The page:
Pass 3 – First-Pass Text (Orange)

With the structure organized and refined, now it’s time to write the actual text the player will see. This is a fairly straightforward pass, but just as before, maintaining your focus is key.

Don’t worry about setting values for variables, structuring transitions, or anything else that isn’t pure writing. And just like most pure writing, this is both the most fun and the most time-intensive part.


Pass 4 – Text Revision (Purple)

Did you survive writing the actual chapter? Great! Things start to move significantly faster now. You’re about to enter editor mode.

Read through the first-pass text you just wrote with a merciless eye. Everything related to the text itself is fair game – spelling, grammar, incorrect references to characters or places, tighter word choices, etc. Again, keep your focus on the writing. Make the text sing.

Pass 5 – Variables (Blue)

The structure is nailed down and the text is looking tight. Now, go through the chapter again, looking for any instance where variables are invoked, specifically anywhere where player stats are modified or referenced in order to determine outcomes.  It’s likely you’ll also have a few special cases for unique player items, one-off encounters and the like.

You’ll refine the values used here in subsequent revisions, gameplay balancing and playtesting. For now, set a baseline for where you think values need to be.

Keeping an external reference document for how much of a given stat is required per chapter or before significant events can help with consistency. For example, if the player’s Strength stat must be at least 45 for them to kick a wooden door down in Chapter 4, it’s logical to require somewhere around 65 Strength to knock down a metal door in Chapter 6 (i.e., the requisite should go up).

Doing this in a dedicated pass helps enforce good internal consistency for stat checks, which will help with across-the-board adjustments to values later.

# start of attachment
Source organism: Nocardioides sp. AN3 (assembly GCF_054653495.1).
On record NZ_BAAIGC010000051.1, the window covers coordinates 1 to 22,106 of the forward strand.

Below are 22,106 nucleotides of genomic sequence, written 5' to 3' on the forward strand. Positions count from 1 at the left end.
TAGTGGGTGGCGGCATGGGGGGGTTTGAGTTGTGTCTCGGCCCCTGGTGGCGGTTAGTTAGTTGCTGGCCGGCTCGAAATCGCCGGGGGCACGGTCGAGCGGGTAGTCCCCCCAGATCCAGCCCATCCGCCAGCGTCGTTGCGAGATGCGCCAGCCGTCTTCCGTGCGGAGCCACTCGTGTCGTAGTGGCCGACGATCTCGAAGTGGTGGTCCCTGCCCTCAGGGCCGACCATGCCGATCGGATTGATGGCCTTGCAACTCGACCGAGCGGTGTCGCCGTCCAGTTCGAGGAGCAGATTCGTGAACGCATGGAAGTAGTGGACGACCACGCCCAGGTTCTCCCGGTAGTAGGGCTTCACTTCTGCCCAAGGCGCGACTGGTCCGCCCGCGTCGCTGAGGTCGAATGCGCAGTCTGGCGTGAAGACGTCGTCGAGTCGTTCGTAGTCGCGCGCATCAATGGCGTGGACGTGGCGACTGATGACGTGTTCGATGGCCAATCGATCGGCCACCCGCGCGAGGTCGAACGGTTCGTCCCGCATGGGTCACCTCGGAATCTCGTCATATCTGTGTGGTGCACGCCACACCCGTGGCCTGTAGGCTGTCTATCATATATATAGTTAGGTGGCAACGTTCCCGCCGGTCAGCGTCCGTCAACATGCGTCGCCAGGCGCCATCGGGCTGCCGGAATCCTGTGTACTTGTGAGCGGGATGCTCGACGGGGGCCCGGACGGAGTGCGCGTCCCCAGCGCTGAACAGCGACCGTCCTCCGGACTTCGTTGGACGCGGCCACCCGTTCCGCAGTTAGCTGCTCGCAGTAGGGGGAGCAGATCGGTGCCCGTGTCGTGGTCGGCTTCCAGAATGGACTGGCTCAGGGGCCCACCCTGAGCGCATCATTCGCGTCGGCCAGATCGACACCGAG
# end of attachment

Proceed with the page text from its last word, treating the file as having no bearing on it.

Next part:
Pass 6 – Export and Logic (Green)

Finally, you need to bring your (almost) finished chapter into the development tool you’re using to make the game itself. Fortunately, Chat Mapper exports to XML, JSON, Excel, and Rich Text formats, giving you plenty of options to work with. For The Last Monster Master, however, I simply went through each text node and copied it into my ChoiceScript file, adjusting for formatting and segment transitions as needed.

If you’re also writing the actual logic that happened behind the scenes, you’ll need to start scripting this as you bring the text into the game. Fortunately, since you’ve already resolved the questions of what needs to happen when and where, each scripting task is handily divorced from the content for pure problem solving.

Other Methods

This isn’t the only way to go about writing non-linear text games, but it worked well for this project. Depending on your style of development and the tools you’re using, you could opt to export your stub text into the game early on so you can actually play through it as soon as possible. Plus, since Chat Mapper supports Lua for scripting, you could even set up all of the logic you’d need directly inside the program, as long as you don’t mind possibly scripting everything again in your actual development environment.

Whatever process you choose, stay focused on one task at a time, celebrate each milestone and take notes for things you could improve upon. Wrangling non-linear narrative is not a trivial task – so why not make a game out of it?

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Posted in game design, game dev tips, narrative